Releasing the hatchlings
There was a great turnout of over 50 tourists and locals. Great work guys, keep up the good work..
The turtle team
Professional conservation is not an office job, it does not run from 9-5, Monday-Friday. It is not easy, it is not clean, dry and comfortable and there is frequently no right answer.
On the other hand, it is unique, fun, interesting, challenging and rewarding. You will meet a lot of great people from a wide variety of backgrounds, including many professional scientists and conservationists. You will have experiences that most people only dream about and you will have your horizons expanded in ways you cannot even imagine. You will also have to continue to learn about your subject, fish biodiversity, boats, people, diving and a host of other things.
If you are prepared to accept this challenge with an open mind and good humour, to take whatever is thrown at you and to stand up ready for whatever gets thrown at you next, then start by becoming a volunteer, working hard and becoming an intern and with the experience you will be more likely to get to the interview of your dream job.
Qualified divers can help with marine conservation
We are always being asked for survey data from our dives often by students and while we try to oblige, much of our data is not published or is part of a ongoing study.
Coral planting trays
We’ve been diving around Borneo for over 15 years now and have done many surveys in the past. Our reef survey in the late 1999 had over 6000h of survey and our 2010 and 2011 shark survey was over 10,000h – (you can see some of the data here) However for coral reefs we are rather busy actually restoring coral reef rather than conducting surveys to prove scientifically (p>0.05) that what we’re doing is effective. That might be scientifically interesting, but its a waste of our time and resources. If you’d like to come to one of our islands and carry out some surveys on areas with and without conservation management and prove that what we do is effective we can certainly help you.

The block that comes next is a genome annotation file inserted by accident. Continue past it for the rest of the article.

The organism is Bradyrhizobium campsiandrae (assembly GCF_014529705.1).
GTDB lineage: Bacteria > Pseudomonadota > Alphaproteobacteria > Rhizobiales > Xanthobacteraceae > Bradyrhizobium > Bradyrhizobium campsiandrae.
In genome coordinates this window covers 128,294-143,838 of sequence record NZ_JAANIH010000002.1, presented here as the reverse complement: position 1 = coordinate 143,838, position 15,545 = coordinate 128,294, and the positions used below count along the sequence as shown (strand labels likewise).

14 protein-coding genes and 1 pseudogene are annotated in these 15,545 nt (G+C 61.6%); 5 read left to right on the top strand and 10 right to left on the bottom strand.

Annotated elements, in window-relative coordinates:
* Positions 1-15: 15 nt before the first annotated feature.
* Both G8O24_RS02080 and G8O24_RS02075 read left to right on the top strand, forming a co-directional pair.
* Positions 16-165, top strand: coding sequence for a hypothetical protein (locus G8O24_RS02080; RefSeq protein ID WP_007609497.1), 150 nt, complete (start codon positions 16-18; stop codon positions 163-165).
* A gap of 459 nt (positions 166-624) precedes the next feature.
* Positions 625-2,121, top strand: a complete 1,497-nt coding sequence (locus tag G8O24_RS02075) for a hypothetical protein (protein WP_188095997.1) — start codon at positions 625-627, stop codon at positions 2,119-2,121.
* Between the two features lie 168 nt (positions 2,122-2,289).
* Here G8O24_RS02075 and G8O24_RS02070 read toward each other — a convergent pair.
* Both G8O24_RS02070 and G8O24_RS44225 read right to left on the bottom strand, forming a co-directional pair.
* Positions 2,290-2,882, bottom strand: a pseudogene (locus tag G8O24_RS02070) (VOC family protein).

However, in a nutshell;
- Healthy coral reef does not need any conservation
- Degraded reef may recover naturally over time
- Destructive activity on a degraded reef will destroy it
- Destroyed reef will become overgrown with seaweed and the coral will not recoveror
- EVERY reef in Sarawak and Sabah within access of a fishing community is degraded UNLESS it is in a Marine Protected Area (whether a national park, a government protected area or a region under private management such as dive resorts or oil refineries).
- Without management to reduce the overfishing and prevent destructive fishing degraded sites will not recover.
- Destroyed reef will not recover without artificial intervention (This is what we do)
Creating a crate reef. look at the baren substrate of coral rubble.
If you really need data to prove that reefs recover better if they are managed, why not contact ReefCheck Malaysia and ask for their data? By comparing sites with and without conservation you’ll be able to see how effective they are.
IMHO a Better option is to stop googling and come do something. We promise that you won’t regret it!